The constant distraction from phones means we are rarely, if ever, truly bored. Boredom is the source of a lot of ingenuity, self-reflection and contemplation, and without it we may be reducing the creative capacity of our brains. When you sit on a train, what are you doing? Playing a game? Editing photos? Messaging people? Waking along the street, do you have your phone in your hand in case you need to check it? We hate to be bored, preferring to fill our time with ‘productive’ activities. If pushed, people would literally rather administer electric shocks than sit doing nothing for 15 minutes (look up the study, it’s crazy). A book called ‘bored and brilliant’ set out 6 steps to acing boredom, and surprise surprise, the first two were to do with getting off social and disconnecting from the world on the other side of your phone. It’s so easy to fill time nowadays, but it might not always be good. Boredom has been linked to increased productivity, creativity and pro-social behaviour (being nice to people and doing good deeds). When you’re rushing around all day, there’s no time to think. But when you’re alone, there’s nothing to do BUT think. And all that time to think might just turn you into the creative, brilliant, social butterfly everyone on social media thinks you already are.

 

How to be more social, without being on social

  • Put your phone away in your bag whilst walking around. Look around you, enjoy your surroundings and don’t keep checking your phone. You’ll be surprised what you notice when you’re looking up rather than down.
  • Put your phone away when talking to people. This is just common courtesy – you may think that you can text/read messages whilst listening to your friend but you just can’t. I promise you. Don’t leave your phone on the table, put it in your bag or coat pocket to avoid checking it every 5 minutes. Your friends will thank you too.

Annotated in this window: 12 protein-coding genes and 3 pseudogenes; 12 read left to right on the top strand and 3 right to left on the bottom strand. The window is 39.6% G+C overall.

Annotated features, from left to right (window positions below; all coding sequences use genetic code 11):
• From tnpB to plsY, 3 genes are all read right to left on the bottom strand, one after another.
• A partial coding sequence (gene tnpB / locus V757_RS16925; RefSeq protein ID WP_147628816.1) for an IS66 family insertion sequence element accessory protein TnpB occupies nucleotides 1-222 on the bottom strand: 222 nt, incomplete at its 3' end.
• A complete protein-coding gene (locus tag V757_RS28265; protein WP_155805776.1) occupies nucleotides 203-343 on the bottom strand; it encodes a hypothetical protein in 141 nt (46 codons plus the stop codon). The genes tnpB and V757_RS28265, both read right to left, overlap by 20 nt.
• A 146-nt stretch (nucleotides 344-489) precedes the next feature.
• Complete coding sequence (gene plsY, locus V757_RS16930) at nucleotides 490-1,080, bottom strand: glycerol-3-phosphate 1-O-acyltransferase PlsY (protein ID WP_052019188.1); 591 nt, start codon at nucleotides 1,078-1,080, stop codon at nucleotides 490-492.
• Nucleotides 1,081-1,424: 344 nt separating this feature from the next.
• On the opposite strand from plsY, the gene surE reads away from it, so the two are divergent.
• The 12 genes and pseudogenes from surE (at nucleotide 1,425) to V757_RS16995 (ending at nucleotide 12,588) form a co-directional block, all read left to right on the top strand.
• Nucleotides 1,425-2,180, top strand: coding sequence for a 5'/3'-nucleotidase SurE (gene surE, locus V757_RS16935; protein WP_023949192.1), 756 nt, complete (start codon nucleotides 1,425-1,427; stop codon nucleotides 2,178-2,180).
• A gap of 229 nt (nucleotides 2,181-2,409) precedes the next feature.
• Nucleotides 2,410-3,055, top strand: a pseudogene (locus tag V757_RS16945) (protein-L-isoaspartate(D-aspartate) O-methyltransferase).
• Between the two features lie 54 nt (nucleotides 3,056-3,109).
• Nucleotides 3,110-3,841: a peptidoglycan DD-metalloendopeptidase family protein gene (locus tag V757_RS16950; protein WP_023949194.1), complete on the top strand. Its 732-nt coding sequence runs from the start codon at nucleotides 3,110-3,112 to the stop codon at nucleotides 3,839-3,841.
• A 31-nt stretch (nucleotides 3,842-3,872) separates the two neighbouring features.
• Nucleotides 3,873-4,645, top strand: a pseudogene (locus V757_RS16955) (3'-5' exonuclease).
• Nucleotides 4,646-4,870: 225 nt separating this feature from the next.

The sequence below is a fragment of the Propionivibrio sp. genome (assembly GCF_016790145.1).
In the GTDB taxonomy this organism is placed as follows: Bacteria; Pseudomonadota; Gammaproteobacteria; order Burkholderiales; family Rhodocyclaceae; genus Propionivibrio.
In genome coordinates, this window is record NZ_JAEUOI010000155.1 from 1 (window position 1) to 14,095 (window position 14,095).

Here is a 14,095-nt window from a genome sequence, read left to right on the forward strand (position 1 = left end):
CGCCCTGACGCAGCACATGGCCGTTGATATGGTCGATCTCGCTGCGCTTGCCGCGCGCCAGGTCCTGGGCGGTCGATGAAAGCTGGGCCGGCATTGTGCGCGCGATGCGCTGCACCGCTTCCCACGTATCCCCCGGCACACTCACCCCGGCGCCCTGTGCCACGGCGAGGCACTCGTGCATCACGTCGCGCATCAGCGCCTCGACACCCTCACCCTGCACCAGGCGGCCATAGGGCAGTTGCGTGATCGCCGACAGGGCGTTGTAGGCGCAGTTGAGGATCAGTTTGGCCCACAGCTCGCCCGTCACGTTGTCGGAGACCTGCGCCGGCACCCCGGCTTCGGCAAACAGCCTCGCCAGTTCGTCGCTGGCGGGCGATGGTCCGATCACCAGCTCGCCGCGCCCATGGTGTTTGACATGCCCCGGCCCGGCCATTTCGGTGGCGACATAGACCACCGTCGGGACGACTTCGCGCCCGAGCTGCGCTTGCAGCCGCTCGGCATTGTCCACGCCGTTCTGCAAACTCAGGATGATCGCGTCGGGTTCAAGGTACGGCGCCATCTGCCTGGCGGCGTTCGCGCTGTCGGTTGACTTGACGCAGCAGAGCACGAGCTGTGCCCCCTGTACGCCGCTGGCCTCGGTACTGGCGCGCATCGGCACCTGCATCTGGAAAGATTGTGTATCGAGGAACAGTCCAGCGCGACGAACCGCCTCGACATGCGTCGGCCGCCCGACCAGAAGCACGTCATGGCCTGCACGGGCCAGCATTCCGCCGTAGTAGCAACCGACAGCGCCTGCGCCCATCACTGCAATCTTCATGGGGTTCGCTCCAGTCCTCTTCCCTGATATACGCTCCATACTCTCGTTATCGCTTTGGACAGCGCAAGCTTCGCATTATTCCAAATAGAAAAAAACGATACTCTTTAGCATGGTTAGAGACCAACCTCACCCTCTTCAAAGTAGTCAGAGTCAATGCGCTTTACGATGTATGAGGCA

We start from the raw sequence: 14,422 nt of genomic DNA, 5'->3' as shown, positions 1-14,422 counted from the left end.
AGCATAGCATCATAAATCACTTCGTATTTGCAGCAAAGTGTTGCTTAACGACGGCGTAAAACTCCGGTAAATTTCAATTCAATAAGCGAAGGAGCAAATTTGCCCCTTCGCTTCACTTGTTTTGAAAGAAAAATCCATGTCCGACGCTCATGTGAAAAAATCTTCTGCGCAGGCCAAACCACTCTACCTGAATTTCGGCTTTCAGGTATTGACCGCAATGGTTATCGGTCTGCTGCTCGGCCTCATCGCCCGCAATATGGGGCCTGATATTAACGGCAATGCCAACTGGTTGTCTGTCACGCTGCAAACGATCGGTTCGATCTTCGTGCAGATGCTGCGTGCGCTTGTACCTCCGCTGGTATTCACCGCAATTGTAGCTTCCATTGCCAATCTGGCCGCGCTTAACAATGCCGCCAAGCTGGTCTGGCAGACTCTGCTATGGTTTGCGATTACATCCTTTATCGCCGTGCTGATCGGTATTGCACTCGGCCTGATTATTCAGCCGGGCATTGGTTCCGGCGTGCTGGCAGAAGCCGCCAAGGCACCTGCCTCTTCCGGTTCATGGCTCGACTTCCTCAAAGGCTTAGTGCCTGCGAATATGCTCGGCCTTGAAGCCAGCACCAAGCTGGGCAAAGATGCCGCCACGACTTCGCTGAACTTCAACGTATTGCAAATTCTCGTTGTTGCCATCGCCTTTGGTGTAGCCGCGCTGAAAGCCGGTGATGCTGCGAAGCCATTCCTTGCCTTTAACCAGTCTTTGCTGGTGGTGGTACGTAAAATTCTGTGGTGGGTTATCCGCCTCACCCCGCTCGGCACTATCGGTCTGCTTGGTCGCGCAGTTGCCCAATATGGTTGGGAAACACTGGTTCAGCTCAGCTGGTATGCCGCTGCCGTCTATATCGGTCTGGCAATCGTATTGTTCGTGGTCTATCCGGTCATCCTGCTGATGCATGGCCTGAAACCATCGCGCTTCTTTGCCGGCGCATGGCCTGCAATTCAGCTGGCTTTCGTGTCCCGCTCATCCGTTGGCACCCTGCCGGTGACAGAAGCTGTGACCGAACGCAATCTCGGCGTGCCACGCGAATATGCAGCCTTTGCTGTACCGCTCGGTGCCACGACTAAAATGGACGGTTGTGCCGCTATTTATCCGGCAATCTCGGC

• Put your phone away when eating. This is not only good for your mental health, it is also good news for your physical health too. Paying attention to what you are eating increases feelings of satiety and enjoyment of food, meaning you’re less likely to over eat.
  • Listen to podcasts or music instead of playing on your phone when on public transport. Taking out your phone as soon as you sit down is unnecessary. Pay attention to things around you.
  • Turn off notifications – I can’t stress this enough. It’s rare that a notification is so important that it needs to be checked immediately, and looking at your instagram photo every time it gets a new like just isn’t useful.
  • Set time without your phone before bed. Did you know that 90% of 18-29 year olds sleep with their phones under or next to their pillow? The more you use screens before bed, the lighter your sleep, and the longer it takes you to get there. In a world where we are already limiting our sleep to get more done, we need every minute. Put your phone away from the bed, then spend time reading or just thinking before going to sleep. If it’s hard, you know you need to practise more.
  • Set aside social media time and prioritise real life the rest of the time. When I know I can use my phone for 5-10 minutes every hour, I’m much less likely to check it during that hour.
  • Schedule posts. This is especially useful if you work in social media. Twitter apps such as hootsuite and buffer make this really easy, and for instagram drafts can be made all at once and posted later, meaning you’re spending less time thinking of something to post when you’re busy.